|Here I am - "Burning Bush in the Desert"|
(Exo 3:4 NKJV) So when the LORD saw that he turned aside to look, God called to him from the midst of the bush and said, "Moses, Moses!" And he said, "Here I am."
(Exo 3:7 NKJV) And the LORD said: "I have surely seen the oppression of My people who are in Egypt, and have heard their cry because of their taskmasters, for I know their sorrows.
The taxi from Kuala Lumpur’s Airport to the Hotel played a 45 minute church Pentecostal worship session. This was the driver’s way of evangelism in a Muslim country. In our different ways, we are commissioned to continue on the Ministry of Christ here on earth until He returns. For the GLBT Christian Community coming out to accept ourselves as God sees us is a desert road to Damascus like experience on our pilgrim journey of faith. It is a message of God’s grace and mercy to the least of the people groups, the GLBT minority that must be preached. From the Road of Damascus, Paul went back to the desert for a decade and we too must meet God in our burning bush in the desert. It is the experience with God that sustains us in the long term.
Moses had to stay in the desert for 40 years before he heard God saying that He had heard the prayers of the Jewish people and know their sorrows. Many have waited in Malaysia and Singapore for that long and have grown weary. Will God hear the cry of the GLBT people? Yet, God have surely seen the oppression suffered and the time was right after 40 years of soul searching for Moses to take lead. The rash young man, has been replaced by an 80 year old man, who despite his age said "Here I am". Some of us cannot even wait a few years without having a partner and then give up on God. Yet, Moses still trusted and had faith after 40 years of silence.
Many friends no longer attend church. I was once the quiet listener to their testimonies of faith and how zealous they were for God. They were good people, served faithfully for over a decade often the entire day on Sunday. Yet 5 to 10 years later, I was again listening to why they no longer attend church. Faith is seldom based on an intellectual reasoning alone, and needs nurturing by a tangible experience with God especially with so much challenges to the faith being GLBT.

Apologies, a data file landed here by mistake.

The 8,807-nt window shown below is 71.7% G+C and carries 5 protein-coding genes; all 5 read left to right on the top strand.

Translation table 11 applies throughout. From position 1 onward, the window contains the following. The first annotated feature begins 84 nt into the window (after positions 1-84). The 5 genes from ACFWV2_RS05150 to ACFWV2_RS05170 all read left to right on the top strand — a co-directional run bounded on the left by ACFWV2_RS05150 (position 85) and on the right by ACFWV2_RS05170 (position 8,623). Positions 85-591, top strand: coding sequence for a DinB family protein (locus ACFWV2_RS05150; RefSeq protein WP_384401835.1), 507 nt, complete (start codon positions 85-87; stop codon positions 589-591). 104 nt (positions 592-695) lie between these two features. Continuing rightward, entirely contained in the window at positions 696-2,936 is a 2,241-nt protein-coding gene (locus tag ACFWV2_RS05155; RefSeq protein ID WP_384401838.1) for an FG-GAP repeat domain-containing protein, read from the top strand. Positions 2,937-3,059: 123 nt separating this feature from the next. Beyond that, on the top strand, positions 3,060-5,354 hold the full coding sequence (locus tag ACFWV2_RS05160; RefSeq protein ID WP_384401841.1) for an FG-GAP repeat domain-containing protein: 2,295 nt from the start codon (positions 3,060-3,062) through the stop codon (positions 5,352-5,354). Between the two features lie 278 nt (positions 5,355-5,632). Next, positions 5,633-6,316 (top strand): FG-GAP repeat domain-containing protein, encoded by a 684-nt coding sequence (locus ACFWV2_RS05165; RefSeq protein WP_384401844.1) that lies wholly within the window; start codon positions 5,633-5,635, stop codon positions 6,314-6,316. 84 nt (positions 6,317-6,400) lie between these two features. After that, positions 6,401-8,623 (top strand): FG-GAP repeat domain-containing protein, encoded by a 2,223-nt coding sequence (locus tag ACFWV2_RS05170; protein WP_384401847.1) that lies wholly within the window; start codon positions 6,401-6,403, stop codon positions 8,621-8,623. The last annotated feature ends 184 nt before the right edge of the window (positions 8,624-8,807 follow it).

With much condemnation by mainstream Christianity, we cannot but have sufficient dose of affirmation that God still loves us – not only at an intellectual level, but a deeply spiritual experience which touches our deepest part of our spirit and soul. Ingrained Internal homophobia separates us from God who loves and accepts us as who we are. If we do not love ourselves, we may find it difficult to fully accept the love of God. Often, GLBT Christian churches tries to “play” church, rebuilding their childhood church, yearning to be “normal” yet forgetting that because the continuing condemnation of gays in the community and in the church, there is a special ministry need to the GLBT community, and being a church in all other name except that we are inclusive was never going to be possible.
Church is a place for communion and fellowship of the Saints, to be community, and to share the bonds of friendship and relationship, to be one as the body of Christ supporting each other to run the race of discipleship. However conflicts are abounds especially in the gay community which has suffered so much hurts, rejection, bitterness and condemnation that we are often over sensitive to critical comments yet are often the worst perpetrators of insults against others. We bitch a lot to hide our wounded heart. If relationships are our major reason for church attendance, it could become the major reason for leaving the church as well. Do we meet God at church? or only friends and play church.
Few gays from the mega churches in Asia attend gay churches. If just 1% of the mega churches were gay, we would have thousands in attendance. What is the key to evangelism to bring them to the Promised Land, where their sexuality will be accepted and celebrated? Is it being more professional and to do better our services and sermons to be like a mega church or is the key lies in more welcoming and be inclusive not just in intention but in deeds and structure. What about the many who came through the inclusive churches, reconciled their faith and sexuality, yet no longer attends church. We may be getting a trickle from the mega churches yet can’t retain them.